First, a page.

day afternoons in the Student Union Building.
Numerous religious music programs are presented by
this organization during the year, Handel's Messiah, given
at Christmas, is a highlight of the annual schedule.
WOMEN'S CHORUS & MEN'S GLEE CLUB
The choral renditions are given by these outstanding
student groups at various times during the year. The ac-
tivities of the Womens Chorus are highlighted by its part
in the Associated Women Students Christmas Pageant.
"We, the fraternity undergraduate members, stand for
good health, for wholehearted cooperation with our col-
lege's ideals for student life, for the maintenance of fine
social standards, and for the serving, to the best of our
ability, of our college community. Good college citizenship
in the larger world of alumnae days is the ideal that shall
guide our chapter activities.
"We, the fraternity women of America, stand for pre-
paration for service through the character building inspired
in the close contact and deep friendship of fraternity life.
To us, fraternity life is not the enjoyment of special priv-
ileges but an opportunity to prepare for wide and wise
A SORORITY IN college refers to a group of women
joined together under a Greek name to form a strong sis-
terhood. The eighteen national sororities at Maryland share
similar high ideals and goals and they all contribute to the
University culturally, scholastically, and socially.
All sororities place great emphasis on scholarship. Study
programs, tutoring, and trophies all add incentive for high
scholarship; consequently the sorority average is always
higher than the all-women's average.
Social life within the sorority consists of deserts with
fraternities, sorority parties, banquets, and formal dances.
Members of Panhellenic are also active in inter-sorority
functions. Each year there are teas, the Pledge Formal,
and Interfraternity Sing.
Sorority life encompasses more than social life. Each
sorority contributes time and money to a national or a
local philanthropy. These include work with programs for
rheumatic fever and help for the blind. Culture is brought
to each group by numerous fireside chats and speakers.
President Nancy Julius '63
l5^ Vice President Mary Carhart '62
2nd Vice President Val Wood '63
Secretary Fran Horwitz '63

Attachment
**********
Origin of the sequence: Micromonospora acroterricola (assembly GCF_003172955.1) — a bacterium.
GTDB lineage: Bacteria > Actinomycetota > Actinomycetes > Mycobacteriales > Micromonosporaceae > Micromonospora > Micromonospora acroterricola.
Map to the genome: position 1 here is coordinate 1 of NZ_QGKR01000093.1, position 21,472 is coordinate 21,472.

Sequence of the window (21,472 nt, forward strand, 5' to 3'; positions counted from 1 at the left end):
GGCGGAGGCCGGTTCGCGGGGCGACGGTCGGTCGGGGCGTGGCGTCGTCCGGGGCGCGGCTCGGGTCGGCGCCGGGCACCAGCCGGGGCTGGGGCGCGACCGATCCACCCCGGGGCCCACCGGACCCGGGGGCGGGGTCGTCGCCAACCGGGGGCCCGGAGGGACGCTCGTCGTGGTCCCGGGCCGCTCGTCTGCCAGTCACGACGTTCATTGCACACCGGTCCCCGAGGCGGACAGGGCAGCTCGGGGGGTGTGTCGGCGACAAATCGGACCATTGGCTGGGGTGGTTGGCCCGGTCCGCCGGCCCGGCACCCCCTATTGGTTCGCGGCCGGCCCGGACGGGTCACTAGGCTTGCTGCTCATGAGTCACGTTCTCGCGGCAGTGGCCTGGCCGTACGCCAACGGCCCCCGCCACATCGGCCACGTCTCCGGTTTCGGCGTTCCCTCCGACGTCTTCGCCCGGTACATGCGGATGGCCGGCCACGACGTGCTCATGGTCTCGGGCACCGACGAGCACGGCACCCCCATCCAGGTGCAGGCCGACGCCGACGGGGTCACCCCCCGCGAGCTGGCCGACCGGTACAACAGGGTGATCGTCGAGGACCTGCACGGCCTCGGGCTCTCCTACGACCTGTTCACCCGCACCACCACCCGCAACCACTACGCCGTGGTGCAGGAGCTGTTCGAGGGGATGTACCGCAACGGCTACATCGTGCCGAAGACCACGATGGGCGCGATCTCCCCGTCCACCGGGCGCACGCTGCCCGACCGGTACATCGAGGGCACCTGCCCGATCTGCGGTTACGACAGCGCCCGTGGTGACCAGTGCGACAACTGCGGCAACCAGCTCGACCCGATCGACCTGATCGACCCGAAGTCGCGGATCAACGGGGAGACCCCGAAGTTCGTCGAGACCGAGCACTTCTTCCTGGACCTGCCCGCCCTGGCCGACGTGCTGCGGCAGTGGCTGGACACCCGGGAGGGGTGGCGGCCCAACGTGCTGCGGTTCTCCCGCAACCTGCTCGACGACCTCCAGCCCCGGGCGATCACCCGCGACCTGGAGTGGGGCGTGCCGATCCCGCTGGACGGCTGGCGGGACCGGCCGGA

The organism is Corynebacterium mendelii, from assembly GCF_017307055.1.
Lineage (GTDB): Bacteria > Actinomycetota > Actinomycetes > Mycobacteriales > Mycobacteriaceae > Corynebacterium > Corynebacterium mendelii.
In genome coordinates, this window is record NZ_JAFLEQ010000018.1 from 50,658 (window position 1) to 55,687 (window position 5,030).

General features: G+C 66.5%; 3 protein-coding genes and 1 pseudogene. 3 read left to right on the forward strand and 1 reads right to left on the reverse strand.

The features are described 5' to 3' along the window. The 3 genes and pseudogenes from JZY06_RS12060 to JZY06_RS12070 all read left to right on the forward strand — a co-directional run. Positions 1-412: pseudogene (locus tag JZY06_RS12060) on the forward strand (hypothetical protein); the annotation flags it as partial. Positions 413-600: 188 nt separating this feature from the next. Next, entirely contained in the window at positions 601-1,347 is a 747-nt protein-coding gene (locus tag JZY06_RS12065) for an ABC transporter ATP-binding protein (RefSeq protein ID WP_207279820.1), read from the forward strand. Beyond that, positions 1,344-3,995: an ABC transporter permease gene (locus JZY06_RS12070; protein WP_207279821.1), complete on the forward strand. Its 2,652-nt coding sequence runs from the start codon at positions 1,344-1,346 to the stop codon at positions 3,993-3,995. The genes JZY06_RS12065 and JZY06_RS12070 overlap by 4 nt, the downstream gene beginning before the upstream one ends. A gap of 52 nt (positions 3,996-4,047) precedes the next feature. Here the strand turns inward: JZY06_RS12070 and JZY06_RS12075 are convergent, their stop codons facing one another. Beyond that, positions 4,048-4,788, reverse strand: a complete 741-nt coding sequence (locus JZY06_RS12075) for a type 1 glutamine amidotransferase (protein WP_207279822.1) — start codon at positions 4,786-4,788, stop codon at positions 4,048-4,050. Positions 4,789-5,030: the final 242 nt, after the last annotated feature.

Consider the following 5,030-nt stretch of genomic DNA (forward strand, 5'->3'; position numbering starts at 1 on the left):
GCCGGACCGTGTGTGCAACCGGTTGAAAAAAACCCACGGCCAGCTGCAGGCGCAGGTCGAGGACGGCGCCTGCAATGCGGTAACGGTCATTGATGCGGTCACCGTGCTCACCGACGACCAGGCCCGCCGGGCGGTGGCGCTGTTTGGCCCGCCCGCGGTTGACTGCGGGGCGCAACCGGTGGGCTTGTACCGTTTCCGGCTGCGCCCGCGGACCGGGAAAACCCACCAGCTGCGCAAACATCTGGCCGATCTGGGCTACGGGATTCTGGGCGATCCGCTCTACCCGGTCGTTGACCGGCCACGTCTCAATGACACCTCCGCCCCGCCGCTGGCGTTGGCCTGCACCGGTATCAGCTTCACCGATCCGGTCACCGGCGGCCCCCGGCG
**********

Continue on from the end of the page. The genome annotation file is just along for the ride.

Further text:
Treasurer Elaine Ricca '63
Rush Chairman Dee Latimer '63
The Panhellenic Council is composed of two delegates
from each of the eighteen national sororities on campus.
Its purposes include promoting cooperation in inter-sorority
and faculty relationships, furthering high scholarship and
high social standards, and coordinating rules governing
rushing, pledging, and initiation. Annual activities of the
council include the fall Pledge Dance, adopting a foster
child, and a car wash in the spring for the benefit of
A Junior Panhellenic Council, composed of one pledge
from each house, is set up to prepare them for membership
on Senior Panhel. Each year this group sponsors one ma-
RUSHING, PLEDGING, AND INITIATION
"Rushing" is a term applied to the method of securing
new members. From September 23rd to September 30th
the sororities will entertain girls in order to become ac-
quainted with them. There are open house teas, theme
parties, and preference teas during this period of formal
rush. Pledging will be held this year on October 1st. For
girls who w^ould like to see what a sorority house is like.
Open House will be held by all of the houses during Fresh-
man Orientation Week.
Any woman enrolled at the University of Maryland and
unaffiliated with any National Panhellenic sorority is ehgi-
ble for rushing.
No women, except sorority actives, pledges, and rushees
may be present for rush functions. Rush functions will be
held at specified times only, and rushees will be allowed
to visit sorority houses only for specified functions. No
men nor alumnae may be present at any rush function.
All women who are formally rushing are required to
observe a silence period which extends from the beginning
of rush to pledging. During this time rushees and sorority
women are forbidden to talk to each other, except when in
a sorority house during a scheduled party. Sorority women
may not call for rushees nor return them to their residences,
and sorority women may not "double d'ate" with rushees.
Following formal rushing in September and February
there is an informal rush period. Girls who are interested
should sign up in the Dean of Women's Office.